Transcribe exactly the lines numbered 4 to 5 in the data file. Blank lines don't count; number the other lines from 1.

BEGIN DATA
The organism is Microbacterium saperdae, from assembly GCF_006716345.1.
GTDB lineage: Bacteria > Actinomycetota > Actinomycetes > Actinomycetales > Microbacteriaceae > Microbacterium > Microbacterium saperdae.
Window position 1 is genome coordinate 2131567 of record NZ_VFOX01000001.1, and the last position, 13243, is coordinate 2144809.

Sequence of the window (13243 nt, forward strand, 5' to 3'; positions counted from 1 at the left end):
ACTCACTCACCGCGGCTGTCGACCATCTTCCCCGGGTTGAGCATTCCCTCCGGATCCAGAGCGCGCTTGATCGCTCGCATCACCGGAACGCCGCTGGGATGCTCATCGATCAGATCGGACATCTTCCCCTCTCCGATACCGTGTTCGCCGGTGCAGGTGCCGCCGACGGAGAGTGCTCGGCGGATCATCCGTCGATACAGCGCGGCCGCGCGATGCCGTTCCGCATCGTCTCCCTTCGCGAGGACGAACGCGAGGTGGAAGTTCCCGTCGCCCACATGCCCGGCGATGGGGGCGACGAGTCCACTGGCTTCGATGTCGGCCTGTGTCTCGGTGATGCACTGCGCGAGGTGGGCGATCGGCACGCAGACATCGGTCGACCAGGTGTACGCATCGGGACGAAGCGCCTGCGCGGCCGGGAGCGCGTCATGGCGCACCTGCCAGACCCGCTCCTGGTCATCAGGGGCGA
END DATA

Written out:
Sequence of the window (13243 nt, forward strand, 5' to 3'; positions counted from 1 at the left end):
ACTCACTCACCGCGGCTGTCGACCATCTTCCCCGGGTTGAGCATTCCCTCCGGATCCAGAGCGCGCTTGATCGCTCGCATCACCGGAACGCCGCTGGGATGCTCATCGATCAGATCGGACATCTTCCCCTCTCCGATACCGTGTTCGCCGGTGCAGGTGCCGCCGACGGAGAGTGCTCGGCGGATCATCCGTCGATACAGCGCGGCCGCGCGATGCCGTTCCGCATCGTCTCCCTTCGCGAGGACGAACGCGAGGTGGAAGTTCCCGTCGCCCACATGCCCGGCGATGGGGGCGACGAGTCCACTGGCTTCGATGTCGGCCTGTGTCTCGGTGATGCACTGCGCGAGGTGGGCGATCGGCACGCAGACATCGGTCGACCAGGTGTACGCATCGGGACGAAGCGCCTGCGCGGCCGGGAGCGCGTCATGGCGCACCTGCCAGACCCGCTCCTGGTCATCAGGGGCGA